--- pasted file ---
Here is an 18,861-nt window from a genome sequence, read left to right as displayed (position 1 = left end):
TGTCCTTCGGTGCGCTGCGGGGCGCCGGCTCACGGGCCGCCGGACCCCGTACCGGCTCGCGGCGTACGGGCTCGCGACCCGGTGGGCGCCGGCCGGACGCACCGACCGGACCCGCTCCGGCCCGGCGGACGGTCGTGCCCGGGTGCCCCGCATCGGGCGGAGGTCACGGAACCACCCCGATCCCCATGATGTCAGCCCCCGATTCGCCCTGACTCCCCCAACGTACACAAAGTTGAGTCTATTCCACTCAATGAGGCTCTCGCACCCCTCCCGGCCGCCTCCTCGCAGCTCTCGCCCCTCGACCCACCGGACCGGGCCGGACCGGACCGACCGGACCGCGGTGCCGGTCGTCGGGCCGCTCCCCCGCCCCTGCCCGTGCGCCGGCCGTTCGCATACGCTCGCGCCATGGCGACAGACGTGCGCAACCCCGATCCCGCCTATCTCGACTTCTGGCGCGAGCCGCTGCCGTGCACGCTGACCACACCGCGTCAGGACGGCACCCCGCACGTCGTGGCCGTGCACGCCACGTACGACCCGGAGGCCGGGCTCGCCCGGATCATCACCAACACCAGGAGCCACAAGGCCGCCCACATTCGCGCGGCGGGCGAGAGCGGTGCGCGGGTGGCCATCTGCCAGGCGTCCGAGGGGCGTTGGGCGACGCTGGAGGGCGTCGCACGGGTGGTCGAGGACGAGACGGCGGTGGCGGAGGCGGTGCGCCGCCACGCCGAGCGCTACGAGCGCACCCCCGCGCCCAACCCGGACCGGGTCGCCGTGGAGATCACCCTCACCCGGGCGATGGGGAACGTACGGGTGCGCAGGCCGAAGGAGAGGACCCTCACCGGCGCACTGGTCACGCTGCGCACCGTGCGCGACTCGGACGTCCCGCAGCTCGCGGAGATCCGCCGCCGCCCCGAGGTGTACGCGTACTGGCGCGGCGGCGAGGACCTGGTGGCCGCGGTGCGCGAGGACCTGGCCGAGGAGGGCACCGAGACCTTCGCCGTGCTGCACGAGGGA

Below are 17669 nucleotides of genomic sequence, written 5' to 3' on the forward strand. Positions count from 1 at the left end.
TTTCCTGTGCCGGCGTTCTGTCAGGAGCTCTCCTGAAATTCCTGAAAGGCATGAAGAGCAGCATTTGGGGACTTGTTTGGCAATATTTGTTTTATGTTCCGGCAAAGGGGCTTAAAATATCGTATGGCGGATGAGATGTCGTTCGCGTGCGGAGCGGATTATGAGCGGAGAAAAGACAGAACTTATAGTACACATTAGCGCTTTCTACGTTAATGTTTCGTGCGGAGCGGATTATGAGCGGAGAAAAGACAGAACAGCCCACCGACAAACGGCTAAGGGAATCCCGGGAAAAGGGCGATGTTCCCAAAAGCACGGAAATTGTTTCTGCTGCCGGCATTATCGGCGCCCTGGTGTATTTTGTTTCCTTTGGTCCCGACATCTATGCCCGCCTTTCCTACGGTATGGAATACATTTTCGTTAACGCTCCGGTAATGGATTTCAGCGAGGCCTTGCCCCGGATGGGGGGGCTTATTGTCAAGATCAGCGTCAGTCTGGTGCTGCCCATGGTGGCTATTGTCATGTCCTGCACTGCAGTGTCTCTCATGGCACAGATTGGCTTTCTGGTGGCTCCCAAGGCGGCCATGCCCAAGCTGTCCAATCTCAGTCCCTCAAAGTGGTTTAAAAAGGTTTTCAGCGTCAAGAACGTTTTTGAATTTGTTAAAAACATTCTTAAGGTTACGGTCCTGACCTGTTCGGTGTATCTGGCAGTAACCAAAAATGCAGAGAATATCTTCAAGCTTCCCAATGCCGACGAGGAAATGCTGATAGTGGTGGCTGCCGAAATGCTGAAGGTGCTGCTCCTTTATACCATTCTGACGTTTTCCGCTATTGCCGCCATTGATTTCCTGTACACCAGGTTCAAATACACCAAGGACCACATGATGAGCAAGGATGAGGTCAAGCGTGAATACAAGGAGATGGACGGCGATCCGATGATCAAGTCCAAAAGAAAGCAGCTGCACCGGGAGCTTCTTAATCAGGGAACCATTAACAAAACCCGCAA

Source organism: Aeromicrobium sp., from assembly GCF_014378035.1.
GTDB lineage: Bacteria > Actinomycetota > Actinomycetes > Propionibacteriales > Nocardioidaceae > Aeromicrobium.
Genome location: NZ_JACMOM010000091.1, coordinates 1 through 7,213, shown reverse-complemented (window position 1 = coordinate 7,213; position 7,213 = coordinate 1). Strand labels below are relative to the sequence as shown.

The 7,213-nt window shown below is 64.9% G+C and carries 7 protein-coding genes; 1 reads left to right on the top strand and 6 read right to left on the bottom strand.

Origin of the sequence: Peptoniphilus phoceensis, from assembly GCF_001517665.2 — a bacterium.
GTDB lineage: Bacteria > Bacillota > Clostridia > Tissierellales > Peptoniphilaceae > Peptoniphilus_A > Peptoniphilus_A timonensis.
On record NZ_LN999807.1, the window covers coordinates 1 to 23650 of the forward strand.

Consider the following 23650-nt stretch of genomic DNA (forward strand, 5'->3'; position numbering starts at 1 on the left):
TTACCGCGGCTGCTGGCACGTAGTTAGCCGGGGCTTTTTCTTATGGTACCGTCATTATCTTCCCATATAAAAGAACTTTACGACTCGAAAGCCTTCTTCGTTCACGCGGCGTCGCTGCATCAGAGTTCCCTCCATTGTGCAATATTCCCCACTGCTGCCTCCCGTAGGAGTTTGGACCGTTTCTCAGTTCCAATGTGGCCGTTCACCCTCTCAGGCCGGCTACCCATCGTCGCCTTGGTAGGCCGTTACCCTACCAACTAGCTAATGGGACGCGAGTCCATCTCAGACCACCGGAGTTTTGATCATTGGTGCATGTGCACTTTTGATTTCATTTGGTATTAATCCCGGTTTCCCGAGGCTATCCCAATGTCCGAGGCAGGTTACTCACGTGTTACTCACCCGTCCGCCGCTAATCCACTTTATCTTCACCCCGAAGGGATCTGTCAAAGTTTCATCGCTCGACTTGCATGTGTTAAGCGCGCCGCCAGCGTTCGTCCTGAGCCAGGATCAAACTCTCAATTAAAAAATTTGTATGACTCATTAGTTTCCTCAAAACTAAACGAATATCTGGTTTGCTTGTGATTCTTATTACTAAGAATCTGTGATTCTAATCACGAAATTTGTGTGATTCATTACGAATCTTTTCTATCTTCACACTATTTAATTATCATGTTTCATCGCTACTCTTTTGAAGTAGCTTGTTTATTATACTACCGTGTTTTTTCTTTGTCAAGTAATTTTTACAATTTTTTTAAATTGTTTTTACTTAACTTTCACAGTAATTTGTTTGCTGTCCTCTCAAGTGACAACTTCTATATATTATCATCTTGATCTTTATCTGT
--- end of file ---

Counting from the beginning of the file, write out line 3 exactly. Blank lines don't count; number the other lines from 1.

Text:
Below are 17669 nucleotides of genomic sequence, written 5' to 3' on the forward strand. Positions count from 1 at the left end.